But according to Ryan, the gremlins (i.e. the lawyers) have managed to figure out a way to get around this. The new "perceived line," he explains, is that all these groups need to do is spend less than half of their money on politics. He calls it the "tax lawyer community interpretation." Huh? Is that how we're running the government?

So if these groups spend less than half of their money on politically related activism, the dough they collect from big corporations and donors can be used for campaign activities, all without disclosure of where the money came from.

This has not escaped the notice of Congress, especially Democrats who have been outgunned by Republican-leaning groups.

"We urge you to protect legitimate section 501(c)(4) entities by preventing non-conforming organizations that are focused on federal election activities from abusing the tax code," seven Democratic U.S. senators wrote then-IRS Commissioner Douglas Shulman last year.

What makes sense is for the IRS to make sure that its laws are followed. Citizens can at least expect that their government might know the difference between quashing political dissent and legitimate inquiry. Fishing expeditions on political-sounding names is just stupid, if not venal.

And now, the obvious -- and perverse -- consequence of the IRS bungling: It has just made the world safer for tax lawyers. Your taxpayer dollars at work.

Follow us on Twitter @CNNOpinion.

Join us on Facebook/CNNOpinion.

CNN's Kevin Bohn contributed to this article.

ADVERTISEMENT
Part of complete coverage on
April 17, 2014 -- Updated 1845 GMT (0245 HKT)
Michael Bloomberg and Shannon Watts say Americans are ready for sensible gun laws, but politicians are cowed by the NRA. Everytown for Gun Safety will prove the NRA is not that powerful.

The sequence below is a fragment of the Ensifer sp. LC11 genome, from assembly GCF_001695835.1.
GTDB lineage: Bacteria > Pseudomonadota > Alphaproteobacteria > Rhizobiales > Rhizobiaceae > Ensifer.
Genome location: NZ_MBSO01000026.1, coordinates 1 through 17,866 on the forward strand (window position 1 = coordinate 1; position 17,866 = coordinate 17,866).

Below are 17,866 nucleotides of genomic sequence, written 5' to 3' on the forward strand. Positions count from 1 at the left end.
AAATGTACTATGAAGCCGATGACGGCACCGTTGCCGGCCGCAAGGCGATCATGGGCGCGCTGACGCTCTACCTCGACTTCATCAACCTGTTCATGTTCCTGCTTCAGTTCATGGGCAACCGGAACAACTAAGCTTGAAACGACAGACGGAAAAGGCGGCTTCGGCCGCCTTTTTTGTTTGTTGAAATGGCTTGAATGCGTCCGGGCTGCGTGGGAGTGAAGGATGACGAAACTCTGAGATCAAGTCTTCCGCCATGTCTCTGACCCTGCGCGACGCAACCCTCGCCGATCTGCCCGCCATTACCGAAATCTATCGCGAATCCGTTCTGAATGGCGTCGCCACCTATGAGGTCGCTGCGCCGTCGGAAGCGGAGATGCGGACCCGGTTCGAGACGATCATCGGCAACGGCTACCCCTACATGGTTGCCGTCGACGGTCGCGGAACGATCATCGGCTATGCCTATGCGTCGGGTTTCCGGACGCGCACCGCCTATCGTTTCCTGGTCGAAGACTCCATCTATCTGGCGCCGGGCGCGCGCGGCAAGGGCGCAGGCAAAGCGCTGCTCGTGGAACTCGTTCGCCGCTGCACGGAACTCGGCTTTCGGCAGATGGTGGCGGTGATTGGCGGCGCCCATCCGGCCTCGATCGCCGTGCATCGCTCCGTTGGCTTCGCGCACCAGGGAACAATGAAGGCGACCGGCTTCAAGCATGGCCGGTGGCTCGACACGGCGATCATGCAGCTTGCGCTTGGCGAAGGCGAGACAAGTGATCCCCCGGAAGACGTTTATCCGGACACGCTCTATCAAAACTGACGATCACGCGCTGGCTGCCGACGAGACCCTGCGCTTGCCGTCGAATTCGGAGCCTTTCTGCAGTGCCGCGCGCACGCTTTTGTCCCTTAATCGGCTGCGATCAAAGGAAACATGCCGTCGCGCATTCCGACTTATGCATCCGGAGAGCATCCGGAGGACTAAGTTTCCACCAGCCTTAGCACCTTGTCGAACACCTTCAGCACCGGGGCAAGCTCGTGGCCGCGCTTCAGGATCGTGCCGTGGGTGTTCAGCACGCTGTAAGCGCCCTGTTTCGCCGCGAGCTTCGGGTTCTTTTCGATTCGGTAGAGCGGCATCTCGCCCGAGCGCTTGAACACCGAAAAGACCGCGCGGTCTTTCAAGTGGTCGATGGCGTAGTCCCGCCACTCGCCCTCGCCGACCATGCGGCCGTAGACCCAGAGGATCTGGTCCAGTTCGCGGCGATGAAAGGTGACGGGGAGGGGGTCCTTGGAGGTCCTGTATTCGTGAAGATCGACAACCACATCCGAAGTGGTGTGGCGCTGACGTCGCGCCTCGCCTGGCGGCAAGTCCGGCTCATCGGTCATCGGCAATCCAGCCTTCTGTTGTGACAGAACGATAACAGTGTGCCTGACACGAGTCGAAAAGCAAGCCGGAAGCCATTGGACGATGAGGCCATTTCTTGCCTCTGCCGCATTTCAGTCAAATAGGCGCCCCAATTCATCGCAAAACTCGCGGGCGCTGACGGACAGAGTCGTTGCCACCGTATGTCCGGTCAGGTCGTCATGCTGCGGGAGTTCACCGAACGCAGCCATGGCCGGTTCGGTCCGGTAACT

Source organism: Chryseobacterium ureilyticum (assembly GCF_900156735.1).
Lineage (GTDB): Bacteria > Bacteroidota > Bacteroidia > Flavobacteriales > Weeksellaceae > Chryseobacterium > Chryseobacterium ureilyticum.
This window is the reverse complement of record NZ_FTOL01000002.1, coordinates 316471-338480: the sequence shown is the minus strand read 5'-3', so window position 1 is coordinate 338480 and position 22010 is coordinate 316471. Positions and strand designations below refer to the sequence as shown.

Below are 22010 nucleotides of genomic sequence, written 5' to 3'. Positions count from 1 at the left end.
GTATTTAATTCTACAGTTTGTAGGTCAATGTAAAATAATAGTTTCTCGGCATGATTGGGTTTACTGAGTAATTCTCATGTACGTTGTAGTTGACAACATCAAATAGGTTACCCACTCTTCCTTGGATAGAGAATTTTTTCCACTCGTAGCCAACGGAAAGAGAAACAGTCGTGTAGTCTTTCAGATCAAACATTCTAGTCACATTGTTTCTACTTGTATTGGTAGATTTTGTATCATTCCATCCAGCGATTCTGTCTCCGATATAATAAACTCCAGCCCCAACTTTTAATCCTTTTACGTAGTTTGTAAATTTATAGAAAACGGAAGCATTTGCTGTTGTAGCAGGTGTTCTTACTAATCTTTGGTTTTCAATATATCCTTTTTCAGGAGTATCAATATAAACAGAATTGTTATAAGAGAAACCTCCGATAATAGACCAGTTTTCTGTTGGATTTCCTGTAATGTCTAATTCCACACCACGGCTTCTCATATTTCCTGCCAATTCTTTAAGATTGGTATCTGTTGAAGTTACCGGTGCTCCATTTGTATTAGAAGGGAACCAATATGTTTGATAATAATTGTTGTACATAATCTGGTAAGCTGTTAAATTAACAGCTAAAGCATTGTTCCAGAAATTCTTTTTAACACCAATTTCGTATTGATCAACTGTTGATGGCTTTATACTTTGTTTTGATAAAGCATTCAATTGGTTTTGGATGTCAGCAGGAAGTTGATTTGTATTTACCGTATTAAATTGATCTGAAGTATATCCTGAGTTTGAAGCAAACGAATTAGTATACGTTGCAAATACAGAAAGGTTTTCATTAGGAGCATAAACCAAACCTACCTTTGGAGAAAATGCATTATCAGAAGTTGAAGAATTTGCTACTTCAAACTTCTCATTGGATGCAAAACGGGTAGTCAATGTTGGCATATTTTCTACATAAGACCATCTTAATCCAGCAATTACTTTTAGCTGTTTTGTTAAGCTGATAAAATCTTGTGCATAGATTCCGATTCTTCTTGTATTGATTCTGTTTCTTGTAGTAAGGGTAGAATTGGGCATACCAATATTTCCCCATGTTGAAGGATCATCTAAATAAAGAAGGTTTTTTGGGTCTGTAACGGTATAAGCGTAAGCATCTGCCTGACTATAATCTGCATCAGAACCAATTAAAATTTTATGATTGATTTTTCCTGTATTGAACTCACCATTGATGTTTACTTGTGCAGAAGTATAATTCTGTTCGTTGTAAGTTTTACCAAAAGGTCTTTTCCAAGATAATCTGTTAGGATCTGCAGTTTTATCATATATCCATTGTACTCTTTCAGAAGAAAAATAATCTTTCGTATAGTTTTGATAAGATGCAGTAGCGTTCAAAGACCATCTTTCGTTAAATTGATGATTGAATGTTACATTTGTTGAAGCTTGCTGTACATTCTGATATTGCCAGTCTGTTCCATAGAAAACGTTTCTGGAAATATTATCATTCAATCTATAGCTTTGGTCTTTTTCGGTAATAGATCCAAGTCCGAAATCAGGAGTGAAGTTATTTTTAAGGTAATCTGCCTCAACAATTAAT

April 17, 2014 -- Updated 1328 GMT (2128 HKT)
Ruben Navarrette says Steve Israel is right: Some Republicans encourage anti-Latino prejudice. But that kind of bias is not limited to the GOP.
April 16, 2014 -- Updated 2323 GMT (0723 HKT)
Peggy Drexler counts the ways Phyllis Schlafly's argument that lower pay for women helps them nab a husband is ridiculous.
April 16, 2014 -- Updated 1642 GMT (0042 HKT)
Rick McGahey says Rep. Paul Ryan is signaling his presidential ambitions by appealing to hard core Republican values
April 16, 2014 -- Updated 1539 GMT (2339 HKT)
Paul Saffo says current Google Glasses are doomed to become eBay collectibles, but they are only the leading edge of a surge in wearable tech that will change our lives
April 15, 2014 -- Updated 1849 GMT (0249 HKT)
Kathleen Blee says the KKK and white power or neo-Nazi groups give haters the purpose and urgency to use violence.
April 16, 2014 -- Updated 1156 GMT (1956 HKT)
Sen. Sheldon Whitehouse and Rep. Henry Waxman say read deep, and you'll see the federal Keystone pipeline report spells out the pipeline is bad news
April 16, 2014 -- Updated 1153 GMT (1953 HKT)
Frida Ghitis says President Obama needs to stop making empty threats against Russia and consider other options
April 15, 2014 -- Updated 2129 GMT (0529 HKT)
Peter Bergen and David Sterman say the Kansas Jewish Center killings are part of a string of lethal violence in the U.S. that outstrips al Qaeda-influenced attacks. Why don't we pay more attention?
April 15, 2014 -- Updated 1641 GMT (0041 HKT)
Danny Cevallos says families of the passengers on Malaysian Airlines Flight 370 need legal counsel
April 14, 2014 -- Updated 1523 GMT (2323 HKT)